Hours and Days and Years and Ages

Author: Rhijnuis Feith

Feith, Rhijnvis, a Minister of the Dutch Reformed Church at Zwolle, in Holland. His hymn "Looftden Koning, alle Volken" appeared in the Evangelische Gezangen bij Godsdienst in de Nederlandsche Hervormde Gemeenten, 1806 (p. 1528, ii.). This hymn was translated on January 10, 1828, by J. Montgomery (M. MSS), as "Praise the Lord through every nation," and so far as we can trace, was first published in his Original Hymns, 1853, p. 136, as a hymn for Ascension Day, and headed, “Paraphrased, in the original metre, from a Dutch Hymn." In 1855 it was included in Mercer's Church Psalter & Hymn Book, No. 122, and later in many collections. --John Julian, Dictionary of Hymnology, Appendix, Part II (1907)  Go to person page >

Translator: Leonard P. Brink

(no biographical information available about Leonard P. Brink.) Go to person page >

Text Information

First Line: Hours and days and years and ages
Title: Hours and Days and Years and Ages
Author: Rhijnuis Feith
Translator: Leonard P. Brink (1929)
Meter: D
Language: English
Copyright: Translation © 1976 Faith Alive Christian Resources


Scripture References: all st. = Ps. 90, Ps. 103:13-18 Dutch poet Rhijnvis Feith (b. Zwolle, the Netherlands, 1753; d. Zwolle, 1824) wrote this text in six stanzas; it was published in the Dutch Evangelische Gezangen (1806). An English translation by Leonard P. Brink (b. East Saugatuck, MI, 1876; d. Pomeroy, IA 1936) was published in The New Christian Hymnal compiled by Henry J. Kuiper in 1929. Going back to the Dutch original, Henrietta Ten Harmsel (PHH 61) thoroughly revised the Brink translation in 1984 for the Psalter Hymnal. The text contrasts the changing character and frailty of human life with the everlasting love of our changeless God. Though "life's dangers overwhelm us," we have confidence in God's guidance and protection. The text helps us to give voice to our own trust in divine providence, to bring comfort to those in distress, and to express our hope for "everlasting peace." Rhijnvis Feith received a law degree from the University of Leiden in 1770 and was mayor of Zwolle. An ardent Dutch patriot and a man of letters who lamented the Napoleonic occupation of the Netherlands, Feith wrote nineteen volumes of prose and poetry, much of it highly romantic, as well as theological and philosophic essays. He also wrote a number of hymns, thirty-five of which were included in the Dutch hymnal Evangelische Gezangen (1806), which he helped to compile. Leonard P. Brink, a graduate of Calvin Seminary, Grand Rapids, Michigan (1900), spent much of his life as a missionary among the Navajo people. He translated Bible books and hymns into the Navajo language and wrote a catechism for the Navajo people. He also translated Dutch poetry and hymns into English. Liturgical Use: Old Year's Eve services; worship that focuses on God's providence; funerals; church anniversaries. --Psalter Hymnal Handbook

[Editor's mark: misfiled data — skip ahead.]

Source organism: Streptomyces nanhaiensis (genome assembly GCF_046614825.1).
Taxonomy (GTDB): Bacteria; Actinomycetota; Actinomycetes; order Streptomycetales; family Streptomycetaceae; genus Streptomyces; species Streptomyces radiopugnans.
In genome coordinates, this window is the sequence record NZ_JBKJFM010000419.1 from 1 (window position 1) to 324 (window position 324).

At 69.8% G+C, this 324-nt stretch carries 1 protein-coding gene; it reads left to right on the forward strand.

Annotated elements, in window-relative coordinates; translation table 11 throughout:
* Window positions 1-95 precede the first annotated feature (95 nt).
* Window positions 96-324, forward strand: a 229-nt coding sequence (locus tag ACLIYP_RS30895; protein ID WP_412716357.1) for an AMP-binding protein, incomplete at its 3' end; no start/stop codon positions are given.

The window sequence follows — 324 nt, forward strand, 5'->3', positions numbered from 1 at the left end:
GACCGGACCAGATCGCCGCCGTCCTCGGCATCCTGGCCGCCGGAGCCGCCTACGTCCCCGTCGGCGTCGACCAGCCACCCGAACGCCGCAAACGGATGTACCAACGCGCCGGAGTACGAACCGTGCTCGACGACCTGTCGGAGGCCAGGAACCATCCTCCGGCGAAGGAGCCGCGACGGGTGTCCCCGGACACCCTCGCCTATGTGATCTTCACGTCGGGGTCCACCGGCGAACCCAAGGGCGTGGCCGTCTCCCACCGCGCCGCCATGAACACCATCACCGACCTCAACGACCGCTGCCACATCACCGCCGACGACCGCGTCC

Originally a folk song ("Sollen nun die grünen Jahre") dating from around 1700, O DU LIEBE MEINER LIEBE was used as a hymn tune in the Catholic hymnal Bambergisches Gesangbuch (1732). The tune name is the incipit of the text to which it was set in Johann Thommen's Erbaulicher Musicalischer Christen…

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Psalter Hymnal (Gray) #443
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Psalter Hymnal (Gray) #443

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